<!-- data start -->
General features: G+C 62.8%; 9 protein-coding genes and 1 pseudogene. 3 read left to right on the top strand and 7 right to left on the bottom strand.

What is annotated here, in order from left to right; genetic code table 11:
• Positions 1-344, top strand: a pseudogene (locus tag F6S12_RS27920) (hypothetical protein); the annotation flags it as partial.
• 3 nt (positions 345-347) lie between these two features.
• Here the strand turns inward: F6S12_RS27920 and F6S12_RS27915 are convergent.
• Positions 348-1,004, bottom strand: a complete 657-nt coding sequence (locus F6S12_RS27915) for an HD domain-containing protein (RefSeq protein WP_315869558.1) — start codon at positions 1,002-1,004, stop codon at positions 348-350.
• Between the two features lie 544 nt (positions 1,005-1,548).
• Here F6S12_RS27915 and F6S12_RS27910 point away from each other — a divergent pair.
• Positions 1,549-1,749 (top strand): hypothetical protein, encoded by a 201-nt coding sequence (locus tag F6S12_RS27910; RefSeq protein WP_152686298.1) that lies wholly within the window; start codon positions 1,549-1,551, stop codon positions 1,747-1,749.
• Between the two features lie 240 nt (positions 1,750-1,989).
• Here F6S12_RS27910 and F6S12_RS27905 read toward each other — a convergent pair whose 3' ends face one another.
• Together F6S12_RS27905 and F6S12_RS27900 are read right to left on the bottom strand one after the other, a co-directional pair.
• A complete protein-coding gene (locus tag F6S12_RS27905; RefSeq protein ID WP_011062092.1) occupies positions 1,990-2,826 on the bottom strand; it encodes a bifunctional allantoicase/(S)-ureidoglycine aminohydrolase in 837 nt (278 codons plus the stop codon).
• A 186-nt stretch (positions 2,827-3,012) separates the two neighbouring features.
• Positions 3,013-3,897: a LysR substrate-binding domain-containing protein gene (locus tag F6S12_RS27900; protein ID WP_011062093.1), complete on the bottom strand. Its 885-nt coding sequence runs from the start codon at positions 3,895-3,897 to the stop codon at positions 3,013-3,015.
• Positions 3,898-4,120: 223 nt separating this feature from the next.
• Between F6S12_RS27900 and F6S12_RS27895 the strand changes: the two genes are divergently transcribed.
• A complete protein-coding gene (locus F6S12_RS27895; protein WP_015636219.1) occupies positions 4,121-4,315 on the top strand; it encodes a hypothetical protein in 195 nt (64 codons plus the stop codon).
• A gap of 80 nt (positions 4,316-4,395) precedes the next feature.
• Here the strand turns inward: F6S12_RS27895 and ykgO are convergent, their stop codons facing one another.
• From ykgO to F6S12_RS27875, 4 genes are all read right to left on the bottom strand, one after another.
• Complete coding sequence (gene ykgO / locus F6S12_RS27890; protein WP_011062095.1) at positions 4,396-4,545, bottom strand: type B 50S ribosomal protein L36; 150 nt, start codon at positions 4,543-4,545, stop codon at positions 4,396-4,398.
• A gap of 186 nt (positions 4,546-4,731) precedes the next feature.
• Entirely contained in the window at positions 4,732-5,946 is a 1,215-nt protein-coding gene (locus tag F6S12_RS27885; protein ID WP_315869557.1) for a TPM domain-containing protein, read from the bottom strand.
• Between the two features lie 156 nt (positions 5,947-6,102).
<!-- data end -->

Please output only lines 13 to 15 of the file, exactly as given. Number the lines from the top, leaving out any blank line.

• A complete protein-coding gene (locus tag F6S12_RS27905; RefSeq protein ID WP_011062092.1) occupies positions 1,990-2,826 on the bottom strand; it encodes a bifunctional allantoicase/(S)-ureidoglycine aminohydrolase in 837 nt (278 codons plus the stop codon).
• A 186-nt stretch (positions 2,827-3,012) separates the two neighbouring features.
• Positions 3,013-3,897: a LysR substrate-binding domain-containing protein gene (locus tag F6S12_RS27900; protein ID WP_011062093.1), complete on the bottom strand. Its 885-nt coding sequence runs from the start codon at positions 3,895-3,897 to the stop codon at positions 3,013-3,015.